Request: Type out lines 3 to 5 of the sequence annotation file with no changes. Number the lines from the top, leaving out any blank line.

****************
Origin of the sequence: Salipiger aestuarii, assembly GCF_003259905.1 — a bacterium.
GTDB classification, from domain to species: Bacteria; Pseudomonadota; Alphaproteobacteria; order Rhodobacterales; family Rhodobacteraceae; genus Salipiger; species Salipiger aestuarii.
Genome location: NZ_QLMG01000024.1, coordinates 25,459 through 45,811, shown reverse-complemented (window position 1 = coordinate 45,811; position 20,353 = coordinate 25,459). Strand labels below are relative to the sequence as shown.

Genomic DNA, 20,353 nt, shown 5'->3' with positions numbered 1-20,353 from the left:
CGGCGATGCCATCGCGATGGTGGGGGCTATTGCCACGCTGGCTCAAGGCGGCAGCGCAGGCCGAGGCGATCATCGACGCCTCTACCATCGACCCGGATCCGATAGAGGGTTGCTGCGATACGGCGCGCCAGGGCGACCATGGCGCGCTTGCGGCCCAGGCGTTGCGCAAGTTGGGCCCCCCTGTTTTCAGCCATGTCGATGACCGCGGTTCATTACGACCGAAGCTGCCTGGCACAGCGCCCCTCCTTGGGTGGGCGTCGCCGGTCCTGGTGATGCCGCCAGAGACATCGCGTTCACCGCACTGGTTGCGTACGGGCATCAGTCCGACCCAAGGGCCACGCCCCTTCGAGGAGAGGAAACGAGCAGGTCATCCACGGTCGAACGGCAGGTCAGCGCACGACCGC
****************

Genome location: NZ_QLMG01000024.1, coordinates 25,459 through 45,811, shown reverse-complemented (window position 1 = coordinate 45,811; position 20,353 = coordinate 25,459). Strand labels below are relative to the sequence as shown.

Genomic DNA, 20,353 nt, shown 5'->3' with positions numbered 1-20,353 from the left:
CGGCGATGCCATCGCGATGGTGGGGGCTATTGCCACGCTGGCTCAAGGCGGCAGCGCAGGCCGAGGCGATCATCGACGCCTCTACCATCGACCCGGATCCGATAGAGGGTTGCTGCGATACGGCGCGCCAGGGCGACCATGGCGCGCTTGCGGCCCAGGCGTTGCGCAAGTTGGGCCCCCCTGTTTTCAGCCATGTCGATGACCGCGGTTCATTACGACCGAAGCTGCCTGGCACAGCGCCCCTCCTTGGGTGGGCGTCGCCGGTCCTGGTGATGCCGCCAGAGACATCGCGTTCACCGCACTGGTTGCGTACGGGCATCAGTCCGACCCAAGGGCCACGCCCCTTCGAGGAGAGGAAACGAGCAGGTCATCCACGGTCGAACGGCAGGTCAGCGCACGACCGC